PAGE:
• Kanesatake is recognized by the First Nations Health Managers Association (FNHMA) for its innovative breastfeeding project
Dec 03, 2018

Last November in Banff, Alberta, at the eighth Annual First Nations Health Managers Association (FNHMA) National Conference, the Kanesatake Health Centre received praise for the innovative nature of its program aiming to promote, protect and promote breastfeeding called “Laying the Foundation of a Healthy Community”.

Through this program, in 2013, the health centre obtained the “Baby-Friendly” accreditation from the World Health Organization and the United Nations International Children's Emergency Fund (UNICEF), thus becoming the first First Nations health centre in North America to receive this distinction. Recognized globally, the Baby-Friendly Initiative aims to create care environments where breastfeeding is the norm while ensuring that every child gets the best start in life.

As part of this project, several tools were developed, including a step-by-step breastfeeding guide, interactive tools and a video, all of which are designed for First Nations, Inuit and Métis families. The implementation of this program has made it possible to increase breastfeeding initiation rates from 72% to 100% over a five-year period in the Mohawk community of Kanesatake. This success has indeed given the program increased visibility, which has attracted the interest of many provinces across Canada.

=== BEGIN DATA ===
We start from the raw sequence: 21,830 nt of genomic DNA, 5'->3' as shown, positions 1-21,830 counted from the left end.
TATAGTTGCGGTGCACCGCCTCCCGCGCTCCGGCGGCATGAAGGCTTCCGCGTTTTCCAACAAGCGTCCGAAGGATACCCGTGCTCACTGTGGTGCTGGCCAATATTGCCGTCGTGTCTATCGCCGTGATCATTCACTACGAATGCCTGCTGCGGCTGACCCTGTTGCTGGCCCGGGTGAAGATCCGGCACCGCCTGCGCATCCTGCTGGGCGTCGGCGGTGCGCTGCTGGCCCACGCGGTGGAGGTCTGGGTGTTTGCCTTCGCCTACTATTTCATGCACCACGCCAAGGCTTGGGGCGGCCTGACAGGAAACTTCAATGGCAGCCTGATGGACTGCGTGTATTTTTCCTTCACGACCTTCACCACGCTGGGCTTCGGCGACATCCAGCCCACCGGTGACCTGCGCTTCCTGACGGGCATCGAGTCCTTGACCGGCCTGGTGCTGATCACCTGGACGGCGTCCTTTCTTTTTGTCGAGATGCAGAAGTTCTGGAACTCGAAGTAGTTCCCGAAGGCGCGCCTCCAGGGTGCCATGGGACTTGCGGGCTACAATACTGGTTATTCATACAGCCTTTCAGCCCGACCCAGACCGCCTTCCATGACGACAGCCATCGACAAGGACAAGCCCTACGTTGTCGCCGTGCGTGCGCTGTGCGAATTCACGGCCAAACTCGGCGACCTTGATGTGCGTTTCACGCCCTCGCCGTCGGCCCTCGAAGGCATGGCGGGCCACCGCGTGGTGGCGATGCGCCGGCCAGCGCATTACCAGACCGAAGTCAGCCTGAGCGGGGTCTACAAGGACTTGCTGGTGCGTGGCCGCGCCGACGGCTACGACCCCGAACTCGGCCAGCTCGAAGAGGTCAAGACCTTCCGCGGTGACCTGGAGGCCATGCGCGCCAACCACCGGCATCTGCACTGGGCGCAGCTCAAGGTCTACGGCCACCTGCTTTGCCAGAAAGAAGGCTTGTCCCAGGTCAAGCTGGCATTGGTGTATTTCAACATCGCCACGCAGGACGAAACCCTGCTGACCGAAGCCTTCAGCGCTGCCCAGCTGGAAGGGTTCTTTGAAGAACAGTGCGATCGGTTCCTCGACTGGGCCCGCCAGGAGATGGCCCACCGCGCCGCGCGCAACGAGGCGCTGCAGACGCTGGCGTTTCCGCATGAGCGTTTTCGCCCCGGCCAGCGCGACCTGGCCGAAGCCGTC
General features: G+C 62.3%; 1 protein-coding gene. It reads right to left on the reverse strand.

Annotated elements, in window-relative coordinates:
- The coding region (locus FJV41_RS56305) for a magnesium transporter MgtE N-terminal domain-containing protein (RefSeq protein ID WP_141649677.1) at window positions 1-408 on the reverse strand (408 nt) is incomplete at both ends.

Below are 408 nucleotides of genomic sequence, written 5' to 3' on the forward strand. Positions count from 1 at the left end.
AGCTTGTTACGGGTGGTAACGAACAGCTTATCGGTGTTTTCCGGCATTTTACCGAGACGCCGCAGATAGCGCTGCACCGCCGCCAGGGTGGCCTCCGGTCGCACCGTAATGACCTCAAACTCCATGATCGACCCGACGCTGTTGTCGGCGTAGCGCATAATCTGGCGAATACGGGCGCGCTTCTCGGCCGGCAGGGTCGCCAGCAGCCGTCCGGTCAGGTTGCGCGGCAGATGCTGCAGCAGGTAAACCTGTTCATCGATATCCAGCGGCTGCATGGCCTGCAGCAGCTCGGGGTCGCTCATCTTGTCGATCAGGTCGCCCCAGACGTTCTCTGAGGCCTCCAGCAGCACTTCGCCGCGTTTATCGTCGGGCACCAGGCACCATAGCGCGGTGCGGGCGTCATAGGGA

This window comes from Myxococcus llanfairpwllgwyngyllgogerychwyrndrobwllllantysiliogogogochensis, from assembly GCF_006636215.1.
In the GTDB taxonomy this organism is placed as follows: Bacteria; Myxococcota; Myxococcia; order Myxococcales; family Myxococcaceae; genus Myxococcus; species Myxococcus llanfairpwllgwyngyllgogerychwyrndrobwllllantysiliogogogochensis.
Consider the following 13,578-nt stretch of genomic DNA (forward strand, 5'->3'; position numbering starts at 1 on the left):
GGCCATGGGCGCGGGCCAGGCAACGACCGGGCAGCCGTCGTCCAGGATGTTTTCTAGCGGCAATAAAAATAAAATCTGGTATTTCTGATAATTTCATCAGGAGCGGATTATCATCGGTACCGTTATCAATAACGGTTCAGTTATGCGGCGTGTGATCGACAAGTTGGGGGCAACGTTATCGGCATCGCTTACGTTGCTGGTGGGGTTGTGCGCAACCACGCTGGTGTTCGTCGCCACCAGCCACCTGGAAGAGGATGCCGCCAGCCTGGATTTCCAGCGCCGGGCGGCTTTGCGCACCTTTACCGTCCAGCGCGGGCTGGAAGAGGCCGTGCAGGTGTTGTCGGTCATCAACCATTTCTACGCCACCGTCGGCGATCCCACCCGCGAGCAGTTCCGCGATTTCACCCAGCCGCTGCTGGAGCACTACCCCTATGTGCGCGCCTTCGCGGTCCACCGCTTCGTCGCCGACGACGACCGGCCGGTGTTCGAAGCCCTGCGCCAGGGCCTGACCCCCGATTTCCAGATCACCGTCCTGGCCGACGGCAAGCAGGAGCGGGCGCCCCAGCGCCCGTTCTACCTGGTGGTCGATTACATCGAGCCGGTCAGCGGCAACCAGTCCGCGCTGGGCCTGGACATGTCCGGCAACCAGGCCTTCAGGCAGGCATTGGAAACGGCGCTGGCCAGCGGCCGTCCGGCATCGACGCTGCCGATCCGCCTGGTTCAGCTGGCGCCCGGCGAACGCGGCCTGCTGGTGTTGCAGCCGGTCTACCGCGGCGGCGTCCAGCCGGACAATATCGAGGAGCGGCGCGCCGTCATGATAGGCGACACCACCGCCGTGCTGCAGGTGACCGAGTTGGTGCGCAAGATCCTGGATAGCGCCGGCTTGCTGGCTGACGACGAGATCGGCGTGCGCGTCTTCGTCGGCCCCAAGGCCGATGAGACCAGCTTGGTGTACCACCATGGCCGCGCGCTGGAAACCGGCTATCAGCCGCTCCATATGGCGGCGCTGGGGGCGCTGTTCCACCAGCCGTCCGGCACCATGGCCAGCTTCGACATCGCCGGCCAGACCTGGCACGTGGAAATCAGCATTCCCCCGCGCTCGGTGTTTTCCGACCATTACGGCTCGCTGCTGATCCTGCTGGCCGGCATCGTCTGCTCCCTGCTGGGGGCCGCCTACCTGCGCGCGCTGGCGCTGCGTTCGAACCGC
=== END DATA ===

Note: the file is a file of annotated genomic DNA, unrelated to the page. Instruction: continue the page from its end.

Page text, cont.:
Two other innovations were also highlighted at the Annual FNHMA National Conference:

  1. The mobile clinic of the Blood Tribe community in Alberta

    Created in order to respond to the opioid crises in the community, this mobile clinic allows members to access care quickly while also significantly reducing the number of overdoses.

  2. The suicide prevention strategy of the First Nations in Saskatchewan

The significant increase in the suicide rate among First Nations in Saskatchewan between 2014 and 2015, which is 4.3 times higher than for the rest of the population, led to the development of a suicide prevention strategy for the First Nations in Saskatchewan.